AS the curtain rises on three political dramas, the big productions are upstaged by Chalk Farm, a brilliant, sharp, poetic lunchtime play at Oran Mor
The Cone Gatherers
His Majesty’s Theatre, Aberdeen
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Oran Mor, Glasgow
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POLITICAL theatre: it’s often said to be dead, or out of fashion. Yet every show worth the name has dimensions that reach out beyond the individual story, towards the big currents of change that shape whole societies; and this week, Scotland’s autumn theatre season moves up a gear, with three major shows all set in the borderlands between the personal and the political, and all committed to very different ways of exploring that territory.
For the great Scottish novelist Robin Jenkins – whose 1955 masterpiece The Cone Gatherers has now been adapted for the stage in a new touring version by Peter Arnott, directed by Kenny Ireland for Aberdeen Performing Arts – the politics of the war-torn 1940s come from deep within the characters, and from their broken hearts and minds.
The time is 1941, and the place is a Highland estate where the lady of the house has taken charge, while her husband “does his bit” in the British army. The lady leaves many decisions to her head gamekeeper, the taciturn Mr Duror; but when two gypsy brothers arrive on the estate as casual labourers for the annual cone-gathering, Duror’s mounting hostility to the younger brother, a boy with learning difficulties, triggers a devastating crisis.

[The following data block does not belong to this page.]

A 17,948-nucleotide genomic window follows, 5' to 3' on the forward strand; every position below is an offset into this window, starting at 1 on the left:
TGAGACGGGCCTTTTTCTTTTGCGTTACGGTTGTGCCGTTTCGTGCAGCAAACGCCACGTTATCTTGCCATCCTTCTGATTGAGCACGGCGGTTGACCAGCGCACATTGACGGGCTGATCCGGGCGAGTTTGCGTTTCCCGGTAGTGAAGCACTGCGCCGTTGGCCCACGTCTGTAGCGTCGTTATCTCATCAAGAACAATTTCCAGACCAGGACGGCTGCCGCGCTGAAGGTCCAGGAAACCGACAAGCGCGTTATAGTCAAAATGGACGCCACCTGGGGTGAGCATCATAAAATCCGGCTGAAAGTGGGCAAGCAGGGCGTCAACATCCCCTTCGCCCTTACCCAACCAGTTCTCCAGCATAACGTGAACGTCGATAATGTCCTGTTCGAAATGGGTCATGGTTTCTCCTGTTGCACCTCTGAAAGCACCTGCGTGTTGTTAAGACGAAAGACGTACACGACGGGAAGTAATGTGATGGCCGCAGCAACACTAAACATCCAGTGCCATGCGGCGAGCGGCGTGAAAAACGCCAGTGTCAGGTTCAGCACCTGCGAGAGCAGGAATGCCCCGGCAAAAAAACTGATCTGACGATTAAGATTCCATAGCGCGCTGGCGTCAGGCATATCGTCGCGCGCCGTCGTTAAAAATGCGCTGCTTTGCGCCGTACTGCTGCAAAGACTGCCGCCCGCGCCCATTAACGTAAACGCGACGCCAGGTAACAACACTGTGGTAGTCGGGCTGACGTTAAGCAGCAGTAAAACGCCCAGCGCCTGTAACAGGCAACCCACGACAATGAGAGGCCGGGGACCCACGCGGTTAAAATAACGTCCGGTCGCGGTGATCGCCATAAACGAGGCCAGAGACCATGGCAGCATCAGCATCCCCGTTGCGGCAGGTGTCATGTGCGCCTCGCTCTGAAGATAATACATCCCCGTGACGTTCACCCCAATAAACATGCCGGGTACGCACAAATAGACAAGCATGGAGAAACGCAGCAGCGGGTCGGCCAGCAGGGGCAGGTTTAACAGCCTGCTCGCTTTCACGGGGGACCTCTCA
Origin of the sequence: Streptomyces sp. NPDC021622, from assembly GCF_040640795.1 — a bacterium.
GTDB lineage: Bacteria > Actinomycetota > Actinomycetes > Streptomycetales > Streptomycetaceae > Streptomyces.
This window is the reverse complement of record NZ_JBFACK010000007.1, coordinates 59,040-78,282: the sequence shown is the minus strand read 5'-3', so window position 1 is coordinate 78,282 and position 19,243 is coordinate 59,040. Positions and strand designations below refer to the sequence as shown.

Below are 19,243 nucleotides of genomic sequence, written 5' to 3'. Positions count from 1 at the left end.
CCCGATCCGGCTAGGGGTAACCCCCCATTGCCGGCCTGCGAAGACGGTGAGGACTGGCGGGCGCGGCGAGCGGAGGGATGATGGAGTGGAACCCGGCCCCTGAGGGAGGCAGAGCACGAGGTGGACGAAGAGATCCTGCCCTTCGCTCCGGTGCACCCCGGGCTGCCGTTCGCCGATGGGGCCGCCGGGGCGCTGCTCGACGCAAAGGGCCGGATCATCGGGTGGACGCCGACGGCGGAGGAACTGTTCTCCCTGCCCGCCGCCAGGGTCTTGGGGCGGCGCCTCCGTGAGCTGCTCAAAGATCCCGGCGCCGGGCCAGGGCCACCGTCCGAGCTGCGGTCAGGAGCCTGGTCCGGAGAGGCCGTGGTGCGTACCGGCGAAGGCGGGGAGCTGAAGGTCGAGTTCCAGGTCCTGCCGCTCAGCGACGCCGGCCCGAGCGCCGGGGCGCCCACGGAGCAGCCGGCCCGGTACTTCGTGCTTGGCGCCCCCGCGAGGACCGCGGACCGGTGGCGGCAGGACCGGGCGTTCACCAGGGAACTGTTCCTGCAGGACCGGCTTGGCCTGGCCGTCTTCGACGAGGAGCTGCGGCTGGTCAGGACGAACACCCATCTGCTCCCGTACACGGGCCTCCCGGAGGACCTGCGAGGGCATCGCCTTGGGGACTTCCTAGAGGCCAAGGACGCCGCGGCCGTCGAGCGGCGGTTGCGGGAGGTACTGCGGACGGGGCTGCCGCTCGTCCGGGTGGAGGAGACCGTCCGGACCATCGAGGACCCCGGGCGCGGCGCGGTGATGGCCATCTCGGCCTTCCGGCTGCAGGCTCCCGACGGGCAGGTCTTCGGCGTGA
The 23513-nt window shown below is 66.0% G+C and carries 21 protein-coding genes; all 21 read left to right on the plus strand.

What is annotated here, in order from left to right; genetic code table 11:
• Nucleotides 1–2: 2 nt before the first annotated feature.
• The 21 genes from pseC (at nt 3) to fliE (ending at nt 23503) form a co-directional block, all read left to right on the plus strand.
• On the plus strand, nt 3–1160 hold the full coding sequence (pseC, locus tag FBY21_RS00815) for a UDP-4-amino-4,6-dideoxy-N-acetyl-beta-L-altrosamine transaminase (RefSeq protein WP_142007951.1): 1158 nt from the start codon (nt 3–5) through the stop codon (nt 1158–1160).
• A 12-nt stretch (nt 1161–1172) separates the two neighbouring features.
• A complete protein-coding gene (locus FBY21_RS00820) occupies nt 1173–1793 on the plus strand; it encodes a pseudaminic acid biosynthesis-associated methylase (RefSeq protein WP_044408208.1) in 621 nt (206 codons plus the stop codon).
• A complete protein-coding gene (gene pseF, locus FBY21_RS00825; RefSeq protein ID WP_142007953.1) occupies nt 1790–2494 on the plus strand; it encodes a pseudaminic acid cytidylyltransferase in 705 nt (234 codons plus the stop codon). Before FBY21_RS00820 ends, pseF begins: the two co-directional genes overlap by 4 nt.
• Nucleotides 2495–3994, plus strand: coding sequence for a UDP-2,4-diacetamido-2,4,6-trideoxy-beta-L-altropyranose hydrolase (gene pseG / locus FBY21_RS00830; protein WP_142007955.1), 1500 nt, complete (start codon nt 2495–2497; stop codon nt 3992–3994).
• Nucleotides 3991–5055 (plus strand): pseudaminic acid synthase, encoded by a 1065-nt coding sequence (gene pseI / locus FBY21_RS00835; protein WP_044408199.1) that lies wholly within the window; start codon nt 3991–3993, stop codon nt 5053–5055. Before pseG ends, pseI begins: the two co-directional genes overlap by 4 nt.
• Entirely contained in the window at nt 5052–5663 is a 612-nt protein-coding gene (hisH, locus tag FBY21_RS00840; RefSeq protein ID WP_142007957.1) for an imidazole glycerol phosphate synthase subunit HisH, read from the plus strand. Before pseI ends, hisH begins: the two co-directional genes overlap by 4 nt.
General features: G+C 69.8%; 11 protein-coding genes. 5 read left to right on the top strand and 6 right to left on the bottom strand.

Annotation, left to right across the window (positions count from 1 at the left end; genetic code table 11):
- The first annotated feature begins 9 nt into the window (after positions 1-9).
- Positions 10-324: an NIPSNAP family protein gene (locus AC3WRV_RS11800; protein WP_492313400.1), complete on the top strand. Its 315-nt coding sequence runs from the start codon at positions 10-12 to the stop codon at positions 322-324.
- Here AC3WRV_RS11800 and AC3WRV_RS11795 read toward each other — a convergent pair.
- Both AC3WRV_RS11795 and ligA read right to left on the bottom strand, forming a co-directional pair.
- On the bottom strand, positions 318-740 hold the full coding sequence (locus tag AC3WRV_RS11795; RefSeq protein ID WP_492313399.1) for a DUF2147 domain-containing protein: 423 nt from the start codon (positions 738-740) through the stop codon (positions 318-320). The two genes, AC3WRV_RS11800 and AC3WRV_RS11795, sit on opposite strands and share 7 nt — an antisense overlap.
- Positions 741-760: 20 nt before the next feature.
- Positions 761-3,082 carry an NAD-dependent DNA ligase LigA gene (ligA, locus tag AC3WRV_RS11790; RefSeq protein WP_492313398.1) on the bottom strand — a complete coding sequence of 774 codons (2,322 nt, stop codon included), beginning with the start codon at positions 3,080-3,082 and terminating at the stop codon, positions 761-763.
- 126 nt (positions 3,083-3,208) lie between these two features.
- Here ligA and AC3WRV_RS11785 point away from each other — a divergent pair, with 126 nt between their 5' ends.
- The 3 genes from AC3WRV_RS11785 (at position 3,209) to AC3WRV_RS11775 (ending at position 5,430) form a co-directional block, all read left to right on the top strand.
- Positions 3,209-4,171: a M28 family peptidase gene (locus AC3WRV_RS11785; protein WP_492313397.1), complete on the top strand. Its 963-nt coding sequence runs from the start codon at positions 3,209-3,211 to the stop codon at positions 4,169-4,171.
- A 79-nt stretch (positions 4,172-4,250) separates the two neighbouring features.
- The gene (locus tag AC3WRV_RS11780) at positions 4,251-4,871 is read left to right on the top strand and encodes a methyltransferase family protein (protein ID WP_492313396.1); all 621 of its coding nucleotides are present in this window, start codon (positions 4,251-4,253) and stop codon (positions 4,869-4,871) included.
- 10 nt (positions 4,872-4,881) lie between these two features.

What Jenkins has constructed is a magnificent story about the impulse of fascism in the human mind; the cruel, bitter need to objectify, distance and destroy the thing we most fear, whether it is weakness, poverty, cultural otherness, or some physical imperfection.
Yet although the whole of this great story is present in the Aberdeen production – and back-projections of Hitler rallies and death-camps make the political context clear – there’s something about the show that seems theatrically lifeless, and oddly distant. Kenny Ireland’s production rejects simple naturalism, but never seems to find a consistent alternative, choral, poetic, or immersive; instead, it often seems awkwardly caught between conventional drawing-room drama and 1980s-style ensemble narrative, with even a passing nod to the current interest in puppetry.
There’s a memorably atmospheric forest set though, designed by Hayden Griffin, with shimmering projections by Greig Dempster. And the cast – led by Jennifer Black and Tom McGovern, with John Kielty and Ben Winger as the brothers – gives a series of thoughtful and intense performances, in a show that strives to do full justice to a great novel, even if it never quite transforms itself into great theatre.
There are also questions of style in Sharman Macdonald’s She Town, the second play in Dundee Rep’s double-bill about 20th century working-class life in the city. Here, though, the play itself absolutely forbids naturalism, as Macdonald lines up a cast of 40 women, and starts to intertwine such a fragmented series of jostling plot-lines that only recurring soliloquies from the characters – stark, stylised, and often downright poetic – can possibly keep us abreast of what’s happening.